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Hi all,

I try to fit the attached data in the Excel spreadsheet to the following power law expression using the least square method.

I aim to obtain a, m and n.

In the attached Excel datasheet I have y, T and P.

y = a * ( (T/298) ^m ) * ( (P/1.2) ^n )

I have double checked the forum to see any similar questions, but the one I found was for different power law expression, in which I couldn't implement my own equation into it.

I wondered if you could suggest me any approach in MATLAB.

Thank you for your time.

Regards

the cyclist
on 12 Feb 2021

Here is code that will do the fit in the original space, without applying the log transform first:

% Load the data

data = readtable("power_law_using_least_square.xlsx");

% Strip off problematic first data point

data(1,:) = [];

% Define convenient variables

Y = data.Y;

% Put explanatory variables into an array

X = [data.T/298 data.P/1.2];

% Define function that will be used to fit data

% (F is a vector of fitting parameters)

f = @(F,x) F(1) .* x(:,1).^F(2) .* x(:,2).^F(3);

beta0 = [1 1 1];

mdl_original = fitnlm(X,Y,f,beta0)

% Plot actual versus predicted Y in original space

figure

plot(Y,predict(mdl_original,X),'o')

line([0 90],[0 90],'LineStyle','--','LineWidth',1,'Color','k')

axis equal

title('Fit in original space')

xlabel('Y from data')

ylabel('Y from fit')

the cyclist
on 11 Feb 2021

Edited: the cyclist
on 12 Feb 2021

I would solve this by first applying a natural log transform to both sides of the equation, which then gives you a linear equation.

% Original equation

% y = a * ( (T/298) ^m ) * ( (P/1.2) ^n )

% Transform by taking the natural log of both sides

% log(y) = log(a) + m * log(T/298) + n * log(P/1.2);

% Load the data

data = readtable("power_law_using_least_square.xlsx");

% Strip off problematic first data point

data(1,:) = [];

% Define convenient variables

logY = log(data.Y);

t = log(data.T/298);

p = log(data.P/1.2);

% Fit the transformed equation

mdl = fitlm([t p],logY)

% Plot actual versus predicted Y in log space

figure

plot(logY,predict(mdl,[t,p]),'o')

line([0 5],[0 5],'LineStyle','--','LineWidth',1,'Color','k')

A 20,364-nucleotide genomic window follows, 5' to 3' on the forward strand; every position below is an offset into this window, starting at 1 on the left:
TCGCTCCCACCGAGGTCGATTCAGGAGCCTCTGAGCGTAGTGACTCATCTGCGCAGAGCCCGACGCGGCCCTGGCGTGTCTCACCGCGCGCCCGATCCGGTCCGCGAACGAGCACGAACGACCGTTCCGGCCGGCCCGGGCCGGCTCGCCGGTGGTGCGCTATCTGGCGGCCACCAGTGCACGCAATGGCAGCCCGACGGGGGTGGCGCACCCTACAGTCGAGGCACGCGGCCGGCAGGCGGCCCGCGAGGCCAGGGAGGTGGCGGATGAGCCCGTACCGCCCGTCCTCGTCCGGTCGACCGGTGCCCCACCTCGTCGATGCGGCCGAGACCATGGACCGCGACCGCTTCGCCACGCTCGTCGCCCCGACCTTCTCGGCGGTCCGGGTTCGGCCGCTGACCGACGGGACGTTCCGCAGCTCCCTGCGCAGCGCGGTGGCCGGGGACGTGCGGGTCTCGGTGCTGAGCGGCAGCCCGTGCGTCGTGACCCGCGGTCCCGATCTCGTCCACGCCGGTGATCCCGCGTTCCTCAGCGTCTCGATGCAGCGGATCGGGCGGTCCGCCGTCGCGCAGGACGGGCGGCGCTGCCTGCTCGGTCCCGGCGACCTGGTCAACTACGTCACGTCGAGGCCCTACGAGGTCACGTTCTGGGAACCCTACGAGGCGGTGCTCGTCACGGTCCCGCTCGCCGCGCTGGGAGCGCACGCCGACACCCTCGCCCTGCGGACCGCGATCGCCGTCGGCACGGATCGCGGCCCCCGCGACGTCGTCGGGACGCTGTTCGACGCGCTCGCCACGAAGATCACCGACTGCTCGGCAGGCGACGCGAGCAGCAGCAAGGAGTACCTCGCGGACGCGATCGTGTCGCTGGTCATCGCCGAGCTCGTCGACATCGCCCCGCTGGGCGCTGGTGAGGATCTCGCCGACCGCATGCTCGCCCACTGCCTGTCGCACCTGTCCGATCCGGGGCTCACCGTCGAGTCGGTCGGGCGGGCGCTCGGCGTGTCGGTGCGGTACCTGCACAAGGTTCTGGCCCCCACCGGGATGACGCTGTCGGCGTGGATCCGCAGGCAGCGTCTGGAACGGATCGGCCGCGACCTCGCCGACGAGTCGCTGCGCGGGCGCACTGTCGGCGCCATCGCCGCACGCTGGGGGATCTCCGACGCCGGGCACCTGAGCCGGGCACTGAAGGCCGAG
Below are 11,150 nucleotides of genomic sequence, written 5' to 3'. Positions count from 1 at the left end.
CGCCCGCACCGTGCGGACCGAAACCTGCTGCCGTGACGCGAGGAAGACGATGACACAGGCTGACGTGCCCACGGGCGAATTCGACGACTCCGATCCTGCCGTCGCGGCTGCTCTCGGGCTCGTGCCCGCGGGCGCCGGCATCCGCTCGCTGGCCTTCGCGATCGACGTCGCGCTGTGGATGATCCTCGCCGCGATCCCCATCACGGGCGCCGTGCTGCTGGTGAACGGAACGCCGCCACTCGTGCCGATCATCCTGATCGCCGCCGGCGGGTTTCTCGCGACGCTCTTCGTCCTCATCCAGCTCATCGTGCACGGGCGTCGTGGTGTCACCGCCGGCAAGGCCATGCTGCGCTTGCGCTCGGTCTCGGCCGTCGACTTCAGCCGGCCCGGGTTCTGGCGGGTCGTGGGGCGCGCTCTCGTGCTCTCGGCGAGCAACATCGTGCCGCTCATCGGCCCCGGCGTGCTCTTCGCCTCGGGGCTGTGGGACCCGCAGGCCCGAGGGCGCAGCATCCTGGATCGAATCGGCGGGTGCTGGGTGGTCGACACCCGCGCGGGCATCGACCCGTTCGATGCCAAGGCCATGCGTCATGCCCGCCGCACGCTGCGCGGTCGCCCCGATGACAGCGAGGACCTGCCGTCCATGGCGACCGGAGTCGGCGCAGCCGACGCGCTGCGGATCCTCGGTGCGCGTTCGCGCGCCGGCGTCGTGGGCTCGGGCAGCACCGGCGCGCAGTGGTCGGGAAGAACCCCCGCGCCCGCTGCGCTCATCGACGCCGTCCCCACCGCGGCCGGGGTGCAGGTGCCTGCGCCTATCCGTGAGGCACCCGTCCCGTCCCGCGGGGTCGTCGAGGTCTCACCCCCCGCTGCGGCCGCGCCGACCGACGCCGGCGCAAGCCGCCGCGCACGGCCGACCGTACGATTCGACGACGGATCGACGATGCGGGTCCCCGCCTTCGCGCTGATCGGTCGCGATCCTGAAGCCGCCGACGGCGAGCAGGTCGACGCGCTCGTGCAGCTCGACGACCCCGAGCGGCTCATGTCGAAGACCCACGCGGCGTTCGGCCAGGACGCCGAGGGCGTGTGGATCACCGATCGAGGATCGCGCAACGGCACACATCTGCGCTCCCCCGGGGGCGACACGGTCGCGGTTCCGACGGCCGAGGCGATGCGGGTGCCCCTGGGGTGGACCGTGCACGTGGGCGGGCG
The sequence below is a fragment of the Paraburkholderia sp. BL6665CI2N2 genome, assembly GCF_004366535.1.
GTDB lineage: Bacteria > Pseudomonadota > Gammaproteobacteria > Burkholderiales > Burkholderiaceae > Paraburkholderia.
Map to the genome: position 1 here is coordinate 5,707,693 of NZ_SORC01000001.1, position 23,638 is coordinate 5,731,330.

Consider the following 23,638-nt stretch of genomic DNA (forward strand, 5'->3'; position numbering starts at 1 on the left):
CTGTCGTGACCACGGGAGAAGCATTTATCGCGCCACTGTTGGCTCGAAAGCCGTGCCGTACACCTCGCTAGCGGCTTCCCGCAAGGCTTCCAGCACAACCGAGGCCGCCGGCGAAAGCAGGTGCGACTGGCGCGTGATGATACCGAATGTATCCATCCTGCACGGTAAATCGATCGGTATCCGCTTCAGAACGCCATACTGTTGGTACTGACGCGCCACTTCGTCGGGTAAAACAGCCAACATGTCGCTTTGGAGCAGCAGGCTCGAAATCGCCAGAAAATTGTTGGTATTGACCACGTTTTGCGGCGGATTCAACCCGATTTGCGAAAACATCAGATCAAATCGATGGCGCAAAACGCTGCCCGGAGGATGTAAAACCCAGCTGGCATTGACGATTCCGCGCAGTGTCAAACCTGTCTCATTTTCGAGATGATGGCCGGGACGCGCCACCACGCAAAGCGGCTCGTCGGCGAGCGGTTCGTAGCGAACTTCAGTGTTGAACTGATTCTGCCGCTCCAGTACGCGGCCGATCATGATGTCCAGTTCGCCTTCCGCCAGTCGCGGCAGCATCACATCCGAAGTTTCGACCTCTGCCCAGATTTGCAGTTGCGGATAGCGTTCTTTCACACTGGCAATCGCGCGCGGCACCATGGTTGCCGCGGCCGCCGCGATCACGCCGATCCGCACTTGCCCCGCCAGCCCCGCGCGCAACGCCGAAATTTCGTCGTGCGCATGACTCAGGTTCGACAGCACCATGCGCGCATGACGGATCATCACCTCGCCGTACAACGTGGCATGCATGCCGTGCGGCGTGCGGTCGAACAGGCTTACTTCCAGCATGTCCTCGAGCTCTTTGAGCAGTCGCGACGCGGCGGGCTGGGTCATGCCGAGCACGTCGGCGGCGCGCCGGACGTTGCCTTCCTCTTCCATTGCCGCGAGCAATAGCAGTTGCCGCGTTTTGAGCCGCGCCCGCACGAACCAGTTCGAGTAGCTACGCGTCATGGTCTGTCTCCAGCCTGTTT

axis equal

title('Fit in log space')

xlabel('log Y from data')

ylabel('log Y from fit')

% Plot actual versus predicted Y in linear space

figure

plot(exp(logY),exp(predict(mdl,[t,p])),'o')

line([0 90],[0 90],'LineStyle','--','LineWidth',1,'Color','k')

axis equal

title('Fit in original space')

xlabel('Y from data')

ylabel('Y from fit')

If you examine the resulting plots, you will see that the fit is not very good at all. I have not investigated whether this is because I made some mistake in the code, or if your model is a poor one for your data. But I figured I would post this regardless. Maybe it will help you.

Oh, also. I removed the data point for which Y == 0. Your model definitely can't fit that. I have no advice there.

John D'Errico
on 12 Feb 2021

Edited: John D'Errico
on 12 Feb 2021

Let me look more carefully at your data, as there are some thigns that REALLY bother me about the approach you wish to use, as well as your data.

TYP = [298 0 0.986923009833903

300.101235002186 43.1990254126569 1.01209349427671

301.908520257823 65.0218477665674 1.03411766816416

305.935528457621 50.083956213335 1.08445863704977

310.780047854022 48.5052713557729 1.14738484815678

317.018449674478 47.315470757813 1.23233523315124

324.648707751109 47.4190220529795 1.34245610258851

333.805405104856 49.5689966428311 1.48404007757928

344.874810493167 46.6742563932582 1.66967240034496

356.711851888339 49.793300320307 1.88676782866414

370.55927175896 50.0405809408228 2.16678946809033

385.660757806138 50.7992995854221 2.50659100806819

402.028726805153 51.0012599219203 2.9187576908191

419.372189798347 53.6314606614739 3.40958213745378